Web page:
Saturday, August 13, 2022

20th Sunday, Year C (Gospel: Lk 12:49-53) I have come to bring fire to the earth



There is a place near my hometown in Ireland (Killoran, Balinasloe) called ‘The Bishop’s Chair’. My father brought me there once (14th Jan 2000). It is a hard place to find as it really is in the middle of nowhere. This ‘chair’ which is in the middle of a field, was where at least two bishops, between 1679-1701, ordained many priests in secret. At the time it was illegal to be a Catholic priest and if they were caught they could have been executed, so they had to ordain priests in secret. It is very moving to visit it, even though there is not much to see today, but just to think of the sacrifice that so many men and women were prepared to make at that time, to pass on their faith. Priests were prepared to risk their lives so that the people could have the mass, because they had the faith to believe that the mass was everything, because in it we have the gift of Jesus himself. The people were prepared to risk their lives by going to mass. The mass had to be celebrated in secret, often on what were known as ‘mass rocks’ out in the countryside. A mass rock was a large rock used as an altar. Many priests did die for the mass because they were caught. But now all that sort of thing is in the past, right? 


A few years ago in 2007, a priest friend of mine, who was my next-door neighbour in the Irish College in Rome for a year and a half, was shot dead after celebrating mass in Mosul, northern Iraq.  He was just 35 years old.  He had been threatened several times, but he remained on in his parish in order to celebrate mass for the people, even though he knew the danger. On the Sunday after Pentecost in 2007 after celebrating mass in the parish church, Ragheed and three deacons were ambushed by several gunmen. They forced them out of the cars they were driving and shot all four of them. Persecution for our faith is never far away.


At this time we don’t live with that kind of persecution in this country, thank God, but we are living with a different kind of persecution, where our faith and our Church is constantly being undermined, mocked and lied about. Maybe it seems strange that something like the Christian faith, which preaches peace and justice, love of neighbour and respect for all people, should face such ongoing persecution? And it still does in many parts of the world. In China there is the official Catholic Church, controlled by the Communist party and then there is the underground Catholic Church. Then we have this line in today’s Gospel:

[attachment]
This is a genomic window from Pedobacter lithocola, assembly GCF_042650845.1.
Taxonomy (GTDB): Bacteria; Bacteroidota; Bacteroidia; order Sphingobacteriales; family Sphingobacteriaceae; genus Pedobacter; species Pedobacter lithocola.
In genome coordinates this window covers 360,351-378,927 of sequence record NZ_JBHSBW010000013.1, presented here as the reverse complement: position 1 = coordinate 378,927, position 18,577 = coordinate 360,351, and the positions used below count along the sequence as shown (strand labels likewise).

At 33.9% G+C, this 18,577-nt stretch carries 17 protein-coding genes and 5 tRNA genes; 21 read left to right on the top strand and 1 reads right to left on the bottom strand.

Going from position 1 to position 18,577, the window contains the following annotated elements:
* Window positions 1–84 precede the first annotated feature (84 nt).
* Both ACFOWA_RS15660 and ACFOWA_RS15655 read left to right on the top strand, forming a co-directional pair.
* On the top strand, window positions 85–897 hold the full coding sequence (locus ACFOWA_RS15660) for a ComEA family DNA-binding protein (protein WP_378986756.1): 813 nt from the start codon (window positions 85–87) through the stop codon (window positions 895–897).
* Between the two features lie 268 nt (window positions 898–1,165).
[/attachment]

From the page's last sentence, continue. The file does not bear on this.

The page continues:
‘I have come to bring fire to the earth... Do you suppose I am here to bring peace on earth? No, I tell you, but rather division


This line seems to be a contradiction to what we usually associate with what Jesus spoke about. ‘I have come to bring fire to the earth.’ What about peace and tolerance and all that? Preaching the message of Jesus Christ, which is about peace and justice, etc, brings persecution with it. Why, because not everyone wants to hear it. The teaching of Christ is a very challenging teaching at the best of times. It shows us up when we are not living according to God’s will and that often makes people angry, because we don’t like to be shown up. It says in John’s Gospel: ‘People have preferred darkness to the light, because their deeds were evil’ (Jn 3:19). There is a tendency in us which draws us to what is wrong, which we call concupiscence. We often know what is ‘the right thing to do’, but we find it hard to choose it. St. Paul writes: ‘I do not understand what I do. For what I want to do, I do not do. What I hate, I do’ (Rom 7:15). This is the struggle within us. Even extraordinary people like St. Paul also struggled with the same temptations, which is good to know. No one is exempt.